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Dyeing osnaburg with coffee?

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I'm thinking of dyeing my osnaburg shirt right know and am wondering if its possible to dye it with coffee/grounds? I've dyed cotton items with coffee before and it turned out good, just wondering about Osnaburg.
Also, I asked Townsends (where i got the shirt from) and they said they've never dyed osnaburg before.
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Stophel

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If, by "Osnaburg", you mean the really loosely spun, loosely woven cotton stuff, I never had any luck dyeing that stuff with anything.

Real Osnaburg was/is linen fabric, and linen is very tough to dye. Coffee might do something, but it probably won't do much.
 

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I've had very mixed results with coffee and tea dying fabric. Sometimes it takes, sometimes it doesn't. Sometimes in an effort to get it to take, the item is left in too long and grows mold. Most sure way to get coffee or tea to permanently stain something is to spill it on something you don't want stained or dyed.
 

hawkeye2

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The only thing coffee seems to stain well is your teeth. I never had any luck with it and BTW that old trick from the back of the Dixie catalog, the one about dissolving a plug of chewing tobacco to make a stain doesn't work very well either.
 

Stophel

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Actually, I vaguely remember successfully dyeing a piece of cotton "osnaburg" many years ago (probably 20+!) dark gray with sumac berries and ferrous sulphate ("copperas"). I don't know how colorfast it was.
 

Loyalist Dave

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Coffee is a stain, not a dye. It wont be colorfast, or permanent. It may not stain evenly and you'll end up with splotches or streaks.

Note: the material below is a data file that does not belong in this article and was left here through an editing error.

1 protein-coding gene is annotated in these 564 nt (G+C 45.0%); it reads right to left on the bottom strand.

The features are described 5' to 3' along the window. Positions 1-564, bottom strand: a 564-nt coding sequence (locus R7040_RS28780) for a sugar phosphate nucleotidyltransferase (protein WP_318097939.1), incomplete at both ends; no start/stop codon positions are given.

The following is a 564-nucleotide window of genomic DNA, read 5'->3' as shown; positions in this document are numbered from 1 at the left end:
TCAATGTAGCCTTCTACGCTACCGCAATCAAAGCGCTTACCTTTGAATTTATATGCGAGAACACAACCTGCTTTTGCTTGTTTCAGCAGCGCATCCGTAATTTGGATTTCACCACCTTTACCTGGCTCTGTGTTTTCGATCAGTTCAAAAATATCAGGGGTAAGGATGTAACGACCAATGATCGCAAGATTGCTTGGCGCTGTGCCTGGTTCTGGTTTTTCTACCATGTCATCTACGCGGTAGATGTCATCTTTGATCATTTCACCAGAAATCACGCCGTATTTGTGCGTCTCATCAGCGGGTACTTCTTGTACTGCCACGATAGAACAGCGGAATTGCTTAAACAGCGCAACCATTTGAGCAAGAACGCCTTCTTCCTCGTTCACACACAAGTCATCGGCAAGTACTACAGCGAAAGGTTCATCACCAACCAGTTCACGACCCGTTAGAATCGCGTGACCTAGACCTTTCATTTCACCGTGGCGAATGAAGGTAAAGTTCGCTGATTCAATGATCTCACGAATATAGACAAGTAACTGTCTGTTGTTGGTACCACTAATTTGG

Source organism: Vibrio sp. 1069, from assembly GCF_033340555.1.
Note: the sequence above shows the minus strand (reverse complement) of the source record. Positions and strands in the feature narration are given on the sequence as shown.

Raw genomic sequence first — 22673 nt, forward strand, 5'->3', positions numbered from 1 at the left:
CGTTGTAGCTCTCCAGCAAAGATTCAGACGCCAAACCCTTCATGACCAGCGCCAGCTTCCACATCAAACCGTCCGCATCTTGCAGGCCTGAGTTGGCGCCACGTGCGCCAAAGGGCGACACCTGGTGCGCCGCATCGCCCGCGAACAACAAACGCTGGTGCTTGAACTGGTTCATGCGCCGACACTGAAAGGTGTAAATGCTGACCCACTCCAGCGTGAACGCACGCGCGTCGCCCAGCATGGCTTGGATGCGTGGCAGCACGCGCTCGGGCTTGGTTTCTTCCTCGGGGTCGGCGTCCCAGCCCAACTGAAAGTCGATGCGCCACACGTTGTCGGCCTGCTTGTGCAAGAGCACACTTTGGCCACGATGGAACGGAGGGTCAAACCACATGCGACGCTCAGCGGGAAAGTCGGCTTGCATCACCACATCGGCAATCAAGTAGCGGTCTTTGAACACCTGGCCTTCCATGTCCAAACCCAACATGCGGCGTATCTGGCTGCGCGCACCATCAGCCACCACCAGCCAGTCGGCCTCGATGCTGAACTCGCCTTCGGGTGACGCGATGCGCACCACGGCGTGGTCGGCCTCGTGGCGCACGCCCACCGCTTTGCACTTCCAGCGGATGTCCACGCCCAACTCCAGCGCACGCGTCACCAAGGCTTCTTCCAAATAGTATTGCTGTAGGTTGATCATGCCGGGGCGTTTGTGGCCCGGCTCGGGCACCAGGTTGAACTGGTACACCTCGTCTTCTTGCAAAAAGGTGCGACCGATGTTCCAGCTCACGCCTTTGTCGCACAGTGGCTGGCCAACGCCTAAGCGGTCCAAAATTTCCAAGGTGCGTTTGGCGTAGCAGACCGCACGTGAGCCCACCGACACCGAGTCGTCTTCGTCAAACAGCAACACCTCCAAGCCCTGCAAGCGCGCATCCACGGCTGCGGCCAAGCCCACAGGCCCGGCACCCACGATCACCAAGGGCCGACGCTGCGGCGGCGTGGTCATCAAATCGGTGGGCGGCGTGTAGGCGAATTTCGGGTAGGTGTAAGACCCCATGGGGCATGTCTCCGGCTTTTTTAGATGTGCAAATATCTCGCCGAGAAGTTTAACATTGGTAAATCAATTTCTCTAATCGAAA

Add to that coffee was expensive, and used grounds have much less of the tannin that gives the color. So Why would you waste money using coffee, when walnut fruits were free ???

Stophel mentions Sumac, which was/is staghorn sumac, and it's rather colorfast, and gives a good gray. Leaves from the "tree" worked well when I saw it tried.

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Stophel

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Sumac is high in tannic acid, and is used as a mordant for other dyes. By itself, it makes no more than a VERY weak tan colored dye, but the addition of ferrous sulphate (or iron in some other form) creates a reaction (the same as putting a nail in an oak board will make a blue-black mark running down from the nail), and you get a blue-ish gray dye.

Apparently, the whole plant is chock full of tannic acid, but I've just used the "berries".
 

Brokennock

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Sumac is high in tannic acid, and is used as a mordant for other dyes. By itself, it makes no more than a VERY weak tan colored dye, but the addition of ferrous sulphate (or iron in some other form) creates a reaction (the same as putting a nail in an oak board will make a blue-black mark running down from the nail), and you get a blue-ish gray dye.